Assessment of Pre-operative Anxiety for Caesarean Section: General versus Spinal Anaesthesia

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Objective: To observe the effect of anxiety level of pregnant
patients, for whom caesarean delivery was planned, on
the choice of anesthesia method (general versus spinal
anesthesia)
Design: Prospective observational study
Setting: Bozok University, Medical Faculty, Department of
Anesthesiology, Yozgat, Turkey
Subjects: One hundred and fifty pregnant women
Intervention: Information about spinal anaesthesia and
general anaesthesia was given to all patients scheduled for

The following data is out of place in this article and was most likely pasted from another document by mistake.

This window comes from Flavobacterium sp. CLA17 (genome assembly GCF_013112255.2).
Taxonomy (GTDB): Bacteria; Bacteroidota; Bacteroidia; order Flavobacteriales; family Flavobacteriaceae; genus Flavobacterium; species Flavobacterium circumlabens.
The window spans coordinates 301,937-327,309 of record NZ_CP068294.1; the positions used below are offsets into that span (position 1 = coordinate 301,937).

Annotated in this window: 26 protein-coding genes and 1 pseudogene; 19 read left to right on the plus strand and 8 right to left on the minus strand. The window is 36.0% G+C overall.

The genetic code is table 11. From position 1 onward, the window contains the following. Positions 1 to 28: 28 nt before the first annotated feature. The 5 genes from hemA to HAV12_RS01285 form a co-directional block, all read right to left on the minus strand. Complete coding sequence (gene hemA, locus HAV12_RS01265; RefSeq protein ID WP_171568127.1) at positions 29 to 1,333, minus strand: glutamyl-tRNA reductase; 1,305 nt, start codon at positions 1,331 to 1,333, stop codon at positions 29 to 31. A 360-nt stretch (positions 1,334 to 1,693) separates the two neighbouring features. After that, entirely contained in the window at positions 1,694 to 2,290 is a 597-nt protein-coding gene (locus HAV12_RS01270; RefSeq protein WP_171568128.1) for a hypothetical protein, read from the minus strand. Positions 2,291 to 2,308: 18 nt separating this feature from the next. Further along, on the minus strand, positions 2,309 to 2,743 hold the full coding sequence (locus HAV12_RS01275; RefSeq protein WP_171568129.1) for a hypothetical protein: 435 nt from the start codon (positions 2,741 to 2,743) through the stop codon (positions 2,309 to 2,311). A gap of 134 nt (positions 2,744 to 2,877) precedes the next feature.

elective caserean section during pre-operative examinations
at the anaesthesia clinic. Primarily, spinal was suggested to
all patients in the absence of any contraindications. Patients
were then divided into 3 groups with 50 patients each:
patients who preferred spinal anesthesia (SA), patients who
preferred general anesthesia (GA) and a control group of
patients undergoing normal spontaneous vaginal delivery.
The Beck Anxiety Inventory (BAI) was applied to all patients
of the 3 groups in the pre-operative anesthesia clinic visit.
Main outcome measure: Preoperative evaluation of BAI
scores
Results: BAI scores were significantly higher in the GA
group than SA (mean ± SD = 13.94 ± 7.81) and control group
(mean ± SD = 8.59 ± 3.79).
Conclusion: We detected that pregnant women with higher
anxiety levels preferred general anesthesia and patients with
lower anxiety levels preferred SA.

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